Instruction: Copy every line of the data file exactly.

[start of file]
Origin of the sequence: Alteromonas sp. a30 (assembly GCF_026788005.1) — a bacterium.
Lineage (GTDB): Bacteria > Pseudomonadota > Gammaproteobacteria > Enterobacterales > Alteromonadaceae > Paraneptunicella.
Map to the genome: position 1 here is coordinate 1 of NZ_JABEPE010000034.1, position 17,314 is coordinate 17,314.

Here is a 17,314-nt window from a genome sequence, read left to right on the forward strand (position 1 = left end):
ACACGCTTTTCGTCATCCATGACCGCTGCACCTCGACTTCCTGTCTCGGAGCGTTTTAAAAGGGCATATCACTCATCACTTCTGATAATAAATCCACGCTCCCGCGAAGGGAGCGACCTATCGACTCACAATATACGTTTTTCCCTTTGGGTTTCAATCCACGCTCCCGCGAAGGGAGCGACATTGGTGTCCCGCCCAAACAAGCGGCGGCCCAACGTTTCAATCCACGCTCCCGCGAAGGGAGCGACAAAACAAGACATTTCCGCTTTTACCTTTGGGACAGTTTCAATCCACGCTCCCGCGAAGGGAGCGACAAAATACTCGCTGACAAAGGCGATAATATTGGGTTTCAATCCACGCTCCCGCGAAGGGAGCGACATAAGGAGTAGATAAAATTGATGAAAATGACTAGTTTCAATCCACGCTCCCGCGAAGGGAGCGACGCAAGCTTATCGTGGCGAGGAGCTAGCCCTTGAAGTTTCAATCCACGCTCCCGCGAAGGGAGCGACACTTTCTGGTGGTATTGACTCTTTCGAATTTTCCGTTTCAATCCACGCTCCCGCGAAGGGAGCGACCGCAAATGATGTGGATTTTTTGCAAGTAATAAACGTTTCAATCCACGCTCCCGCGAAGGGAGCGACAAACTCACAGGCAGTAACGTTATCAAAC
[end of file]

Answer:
Origin of the sequence: Alteromonas sp. a30 (assembly GCF_026788005.1) — a bacterium.
Lineage (GTDB): Bacteria > Pseudomonadota > Gammaproteobacteria > Enterobacterales > Alteromonadaceae > Paraneptunicella.
Map to the genome: position 1 here is coordinate 1 of NZ_JABEPE010000034.1, position 17,314 is coordinate 17,314.

Here is a 17,314-nt window from a genome sequence, read left to right on the forward strand (position 1 = left end):
ACACGCTTTTCGTCATCCATGACCGCTGCACCTCGACTTCCTGTCTCGGAGCGTTTTAAAAGGGCATATCACTCATCACTTCTGATAATAAATCCACGCTCCCGCGAAGGGAGCGACCTATCGACTCACAATATACGTTTTTCCCTTTGGGTTTCAATCCACGCTCCCGCGAAGGGAGCGACATTGGTGTCCCGCCCAAACAAGCGGCGGCCCAACGTTTCAATCCACGCTCCCGCGAAGGGAGCGACAAAACAAGACATTTCCGCTTTTACCTTTGGGACAGTTTCAATCCACGCTCCCGCGAAGGGAGCGACAAAATACTCGCTGACAAAGGCGATAATATTGGGTTTCAATCCACGCTCCCGCGAAGGGAGCGACATAAGGAGTAGATAAAATTGATGAAAATGACTAGTTTCAATCCACGCTCCCGCGAAGGGAGCGACGCAAGCTTATCGTGGCGAGGAGCTAGCCCTTGAAGTTTCAATCCACGCTCCCGCGAAGGGAGCGACACTTTCTGGTGGTATTGACTCTTTCGAATTTTCCGTTTCAATCCACGCTCCCGCGAAGGGAGCGACCGCAAATGATGTGGATTTTTTGCAAGTAATAAACGTTTCAATCCACGCTCCCGCGAAGGGAGCGACAAACTCACAGGCAGTAACGTTATCAAAC